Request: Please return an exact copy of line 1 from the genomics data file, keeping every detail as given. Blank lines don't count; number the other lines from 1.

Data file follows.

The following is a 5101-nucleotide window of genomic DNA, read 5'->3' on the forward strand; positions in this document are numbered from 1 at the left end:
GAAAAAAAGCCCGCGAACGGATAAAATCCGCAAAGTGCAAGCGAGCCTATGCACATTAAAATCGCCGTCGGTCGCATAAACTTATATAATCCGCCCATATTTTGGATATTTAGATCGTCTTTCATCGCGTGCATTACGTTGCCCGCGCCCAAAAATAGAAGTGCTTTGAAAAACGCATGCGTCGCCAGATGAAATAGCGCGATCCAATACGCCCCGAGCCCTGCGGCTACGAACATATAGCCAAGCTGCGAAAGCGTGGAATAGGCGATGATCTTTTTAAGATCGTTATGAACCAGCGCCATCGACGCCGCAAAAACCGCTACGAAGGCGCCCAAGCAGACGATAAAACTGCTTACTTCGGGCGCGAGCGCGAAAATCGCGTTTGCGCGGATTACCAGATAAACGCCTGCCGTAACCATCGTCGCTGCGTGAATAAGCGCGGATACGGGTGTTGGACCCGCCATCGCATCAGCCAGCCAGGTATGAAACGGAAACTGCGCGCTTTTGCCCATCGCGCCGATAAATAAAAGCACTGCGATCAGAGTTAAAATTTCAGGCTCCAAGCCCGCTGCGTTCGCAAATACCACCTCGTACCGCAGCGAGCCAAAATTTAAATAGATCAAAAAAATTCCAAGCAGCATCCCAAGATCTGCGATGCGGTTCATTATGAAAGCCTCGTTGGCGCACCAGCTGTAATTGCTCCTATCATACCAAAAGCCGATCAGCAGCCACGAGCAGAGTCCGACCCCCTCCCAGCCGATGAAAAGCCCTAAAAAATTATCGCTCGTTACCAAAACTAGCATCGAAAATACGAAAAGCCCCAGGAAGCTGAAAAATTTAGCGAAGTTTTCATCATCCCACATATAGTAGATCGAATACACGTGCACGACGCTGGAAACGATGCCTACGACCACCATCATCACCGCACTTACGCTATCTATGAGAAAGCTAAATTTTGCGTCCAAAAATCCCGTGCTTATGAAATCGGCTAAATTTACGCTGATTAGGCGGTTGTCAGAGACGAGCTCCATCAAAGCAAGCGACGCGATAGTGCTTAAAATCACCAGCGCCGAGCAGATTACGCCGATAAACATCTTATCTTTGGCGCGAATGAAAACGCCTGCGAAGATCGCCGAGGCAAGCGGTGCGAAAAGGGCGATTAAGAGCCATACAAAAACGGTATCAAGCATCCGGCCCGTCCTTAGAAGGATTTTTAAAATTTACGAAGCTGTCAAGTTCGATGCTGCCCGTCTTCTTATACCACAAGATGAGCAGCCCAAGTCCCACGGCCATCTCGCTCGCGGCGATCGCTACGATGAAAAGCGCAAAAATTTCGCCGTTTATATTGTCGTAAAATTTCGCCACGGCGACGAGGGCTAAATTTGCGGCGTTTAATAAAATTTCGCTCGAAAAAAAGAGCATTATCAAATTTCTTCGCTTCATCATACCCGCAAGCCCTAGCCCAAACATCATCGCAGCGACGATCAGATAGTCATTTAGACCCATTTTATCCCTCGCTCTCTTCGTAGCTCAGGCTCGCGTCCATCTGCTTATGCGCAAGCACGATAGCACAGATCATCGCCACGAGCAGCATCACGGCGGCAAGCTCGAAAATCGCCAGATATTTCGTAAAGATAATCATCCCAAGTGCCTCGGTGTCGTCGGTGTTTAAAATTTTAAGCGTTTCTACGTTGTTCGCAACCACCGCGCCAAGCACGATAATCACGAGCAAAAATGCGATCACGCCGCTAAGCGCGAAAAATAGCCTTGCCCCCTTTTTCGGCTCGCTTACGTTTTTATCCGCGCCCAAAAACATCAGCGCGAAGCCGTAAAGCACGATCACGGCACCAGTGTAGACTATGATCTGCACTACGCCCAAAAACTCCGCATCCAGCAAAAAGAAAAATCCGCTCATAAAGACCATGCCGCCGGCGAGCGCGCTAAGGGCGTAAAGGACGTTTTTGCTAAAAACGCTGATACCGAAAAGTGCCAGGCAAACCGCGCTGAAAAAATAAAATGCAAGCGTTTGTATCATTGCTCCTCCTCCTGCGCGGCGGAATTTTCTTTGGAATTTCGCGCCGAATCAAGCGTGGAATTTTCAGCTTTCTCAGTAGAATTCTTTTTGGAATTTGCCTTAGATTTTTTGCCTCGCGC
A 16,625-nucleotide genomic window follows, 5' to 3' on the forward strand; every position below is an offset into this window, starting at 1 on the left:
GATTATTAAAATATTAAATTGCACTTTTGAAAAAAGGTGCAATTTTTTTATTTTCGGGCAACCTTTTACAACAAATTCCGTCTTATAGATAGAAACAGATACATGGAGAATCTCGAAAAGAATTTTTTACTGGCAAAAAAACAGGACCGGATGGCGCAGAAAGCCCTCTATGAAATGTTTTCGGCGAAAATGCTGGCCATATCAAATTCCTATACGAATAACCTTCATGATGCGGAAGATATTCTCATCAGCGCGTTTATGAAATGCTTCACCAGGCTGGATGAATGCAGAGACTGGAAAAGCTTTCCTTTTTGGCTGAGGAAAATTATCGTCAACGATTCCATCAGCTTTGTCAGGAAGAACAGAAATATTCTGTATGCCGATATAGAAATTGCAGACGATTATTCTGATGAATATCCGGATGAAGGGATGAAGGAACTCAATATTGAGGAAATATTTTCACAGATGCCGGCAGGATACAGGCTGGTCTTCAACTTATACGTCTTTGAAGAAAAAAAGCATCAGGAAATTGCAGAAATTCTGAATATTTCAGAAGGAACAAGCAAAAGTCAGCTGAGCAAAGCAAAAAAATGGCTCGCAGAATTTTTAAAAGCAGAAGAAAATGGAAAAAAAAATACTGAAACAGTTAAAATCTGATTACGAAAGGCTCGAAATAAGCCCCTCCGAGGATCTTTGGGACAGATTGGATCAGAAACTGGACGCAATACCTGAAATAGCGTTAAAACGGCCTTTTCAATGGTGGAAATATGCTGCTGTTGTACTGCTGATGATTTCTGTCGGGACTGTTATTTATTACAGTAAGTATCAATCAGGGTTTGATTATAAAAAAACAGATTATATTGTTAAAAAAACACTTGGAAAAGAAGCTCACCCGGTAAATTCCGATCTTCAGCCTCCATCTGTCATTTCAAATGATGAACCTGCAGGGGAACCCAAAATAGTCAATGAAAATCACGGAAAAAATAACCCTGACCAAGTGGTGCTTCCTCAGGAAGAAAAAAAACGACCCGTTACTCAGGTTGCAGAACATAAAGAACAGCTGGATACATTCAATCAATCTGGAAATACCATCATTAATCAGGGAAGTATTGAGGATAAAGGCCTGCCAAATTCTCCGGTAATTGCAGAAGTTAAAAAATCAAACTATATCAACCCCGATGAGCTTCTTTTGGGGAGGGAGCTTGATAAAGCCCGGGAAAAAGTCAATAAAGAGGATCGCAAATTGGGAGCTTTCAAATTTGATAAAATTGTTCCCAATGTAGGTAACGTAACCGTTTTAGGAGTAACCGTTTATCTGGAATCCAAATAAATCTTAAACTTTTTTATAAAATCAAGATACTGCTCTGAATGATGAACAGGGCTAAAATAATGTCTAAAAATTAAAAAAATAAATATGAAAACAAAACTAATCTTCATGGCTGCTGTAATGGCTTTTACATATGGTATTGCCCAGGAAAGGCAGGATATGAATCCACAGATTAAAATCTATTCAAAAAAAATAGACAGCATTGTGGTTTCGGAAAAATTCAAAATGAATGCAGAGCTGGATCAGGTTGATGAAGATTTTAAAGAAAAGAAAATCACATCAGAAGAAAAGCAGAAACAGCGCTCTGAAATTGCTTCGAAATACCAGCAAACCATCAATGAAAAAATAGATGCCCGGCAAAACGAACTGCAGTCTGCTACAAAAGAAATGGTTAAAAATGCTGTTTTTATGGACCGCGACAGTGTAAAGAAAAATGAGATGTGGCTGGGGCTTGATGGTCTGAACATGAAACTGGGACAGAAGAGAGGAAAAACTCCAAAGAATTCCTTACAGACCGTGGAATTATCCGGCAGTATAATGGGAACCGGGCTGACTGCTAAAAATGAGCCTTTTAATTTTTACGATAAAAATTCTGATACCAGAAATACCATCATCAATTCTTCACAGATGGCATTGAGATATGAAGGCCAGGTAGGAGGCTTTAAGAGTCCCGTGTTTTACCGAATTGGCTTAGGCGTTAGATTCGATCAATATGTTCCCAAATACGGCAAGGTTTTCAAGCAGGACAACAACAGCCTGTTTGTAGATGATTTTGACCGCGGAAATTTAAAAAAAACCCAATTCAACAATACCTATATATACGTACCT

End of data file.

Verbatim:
The following is a 5101-nucleotide window of genomic DNA, read 5'->3' on the forward strand; positions in this document are numbered from 1 at the left end: